A different story
The Guardian reports:
Palestinian factions, including Hamas and Islamic Jihad, have agreed to stop firing rockets at Israel and to free a captured Israeli soldier in a deal brokered by Mahmoud Abbas, the Palestinian president.
The deal, agreed on Sunday, is to halt the rocket attacks in return for a cessation of Israeli attacks on the Gaza Strip, and to release Corporal Gilad Shalit, the Israeli soldier captured on June 25, in exchange for the freeing of Palestinian prisoners at some point in the future.
An adviser to Mr Abbas told the Guardian that all Palestinian politicians were united on the need to free the Israeli soldier and stop all violence in Gaza, but the obstacles were the Israeli government and the Hamas leadership in Damascus.
Don’t be tempted to see an analogy to the Lebanese case. The Palestinians have a clear agenda: state-building. The capture of Salit was probably an unfortunate mistake. Hamas was caught like a cat with a mouse in its mouth: can’t swallow, can’t spit. In a way, the smoke of Beirut covered their retreat. They can return Shalit, with a modest return, and get on with their job.
Nassralla also has a clear agenda, but quite a different one. Hezbollah leaders have admitted the kidnapping of the soldiers was planned for a long time. Again and again they try to link their campaign to the Palestinian struggle. Somehow, the Palestinians – even Hamas – don’t seem to keen to get into this marriage.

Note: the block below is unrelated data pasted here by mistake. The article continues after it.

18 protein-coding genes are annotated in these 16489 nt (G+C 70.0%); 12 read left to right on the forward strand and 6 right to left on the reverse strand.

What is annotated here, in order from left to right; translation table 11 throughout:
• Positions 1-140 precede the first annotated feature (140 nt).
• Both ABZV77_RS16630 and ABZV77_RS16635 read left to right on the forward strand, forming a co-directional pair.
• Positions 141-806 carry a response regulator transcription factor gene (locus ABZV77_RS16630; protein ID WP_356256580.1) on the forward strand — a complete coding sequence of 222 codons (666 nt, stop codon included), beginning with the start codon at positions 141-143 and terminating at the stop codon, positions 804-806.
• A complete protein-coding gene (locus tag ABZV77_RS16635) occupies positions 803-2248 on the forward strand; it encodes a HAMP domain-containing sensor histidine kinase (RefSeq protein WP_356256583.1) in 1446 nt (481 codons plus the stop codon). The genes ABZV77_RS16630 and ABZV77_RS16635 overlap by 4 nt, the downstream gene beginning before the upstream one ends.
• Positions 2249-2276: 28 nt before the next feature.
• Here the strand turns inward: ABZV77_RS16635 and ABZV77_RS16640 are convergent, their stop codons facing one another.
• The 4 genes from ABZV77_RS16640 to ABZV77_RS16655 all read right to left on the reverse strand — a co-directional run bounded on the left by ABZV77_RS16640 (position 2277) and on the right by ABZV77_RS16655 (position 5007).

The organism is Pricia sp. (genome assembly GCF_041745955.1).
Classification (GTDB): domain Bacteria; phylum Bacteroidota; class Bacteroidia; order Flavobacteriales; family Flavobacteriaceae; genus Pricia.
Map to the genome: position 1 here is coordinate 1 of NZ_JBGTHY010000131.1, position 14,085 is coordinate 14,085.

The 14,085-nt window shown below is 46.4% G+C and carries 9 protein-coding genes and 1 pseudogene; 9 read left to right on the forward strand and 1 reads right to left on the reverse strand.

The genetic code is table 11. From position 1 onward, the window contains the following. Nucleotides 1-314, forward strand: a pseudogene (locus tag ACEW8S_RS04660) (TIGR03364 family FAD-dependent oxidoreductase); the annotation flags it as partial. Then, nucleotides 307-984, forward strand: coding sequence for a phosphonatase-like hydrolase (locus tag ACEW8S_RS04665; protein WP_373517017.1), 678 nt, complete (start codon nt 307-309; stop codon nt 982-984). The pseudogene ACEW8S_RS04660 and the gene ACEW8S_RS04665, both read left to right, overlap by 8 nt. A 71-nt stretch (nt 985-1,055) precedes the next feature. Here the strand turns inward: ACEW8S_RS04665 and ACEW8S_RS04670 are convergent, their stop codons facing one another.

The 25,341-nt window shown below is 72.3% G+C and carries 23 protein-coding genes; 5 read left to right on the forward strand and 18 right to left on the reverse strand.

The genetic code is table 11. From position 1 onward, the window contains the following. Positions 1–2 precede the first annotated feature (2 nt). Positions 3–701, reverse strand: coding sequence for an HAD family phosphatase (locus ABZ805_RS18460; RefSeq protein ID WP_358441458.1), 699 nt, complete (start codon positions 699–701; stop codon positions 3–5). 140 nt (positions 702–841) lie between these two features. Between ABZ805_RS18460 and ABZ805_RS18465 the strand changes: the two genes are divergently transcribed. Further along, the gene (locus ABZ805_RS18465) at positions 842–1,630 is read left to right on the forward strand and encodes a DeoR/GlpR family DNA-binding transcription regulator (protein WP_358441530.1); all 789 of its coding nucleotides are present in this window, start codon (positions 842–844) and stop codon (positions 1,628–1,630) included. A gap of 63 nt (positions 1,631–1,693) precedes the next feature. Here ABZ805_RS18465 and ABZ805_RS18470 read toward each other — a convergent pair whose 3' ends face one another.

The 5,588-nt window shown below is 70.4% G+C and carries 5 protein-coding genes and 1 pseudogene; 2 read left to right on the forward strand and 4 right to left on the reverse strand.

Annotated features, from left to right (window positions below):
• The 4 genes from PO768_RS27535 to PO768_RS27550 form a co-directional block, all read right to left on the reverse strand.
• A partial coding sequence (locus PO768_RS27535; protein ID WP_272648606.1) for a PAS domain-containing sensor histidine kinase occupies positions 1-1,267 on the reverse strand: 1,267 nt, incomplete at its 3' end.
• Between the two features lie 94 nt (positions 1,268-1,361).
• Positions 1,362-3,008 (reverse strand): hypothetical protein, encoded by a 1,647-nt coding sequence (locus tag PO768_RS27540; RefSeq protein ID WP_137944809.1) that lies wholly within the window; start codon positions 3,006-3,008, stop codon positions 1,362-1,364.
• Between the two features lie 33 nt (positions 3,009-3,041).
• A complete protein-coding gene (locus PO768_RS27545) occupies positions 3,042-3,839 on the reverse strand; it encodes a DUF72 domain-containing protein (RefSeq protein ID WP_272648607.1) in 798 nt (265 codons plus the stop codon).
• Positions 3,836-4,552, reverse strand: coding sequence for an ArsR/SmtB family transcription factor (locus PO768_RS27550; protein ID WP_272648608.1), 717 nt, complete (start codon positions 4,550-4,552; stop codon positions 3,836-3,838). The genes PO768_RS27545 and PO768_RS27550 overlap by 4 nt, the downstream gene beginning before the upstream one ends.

Here’s my theory: Hezbollah’s agenda has nothing to do with Israel, Palestine or the Shab’aa farms. In fact, I even doubt it has much to do with Iranian or Syrian interests. Nassralla is quite an independent thinker. Hezbollah felt threatened by the growing democratic forces in Lebanon demanding its disarmament. If the Cedar revolution could oust Syria, eventually it would reach Bint Gbeil. So, Hezbollah tries to revive its glory days by reigniting the Israeli conflict. It counts on a violent reaction, which will divert anger towards Israel, and rekindle the Lebanese support for Hezbollah.
Sadly, the rookie Israeli government fell for the trick. I just hope the Lebanese are too smart for it. First, they will unite to get Israel off their back, then they will turn back to Hezbollah and pay it duly.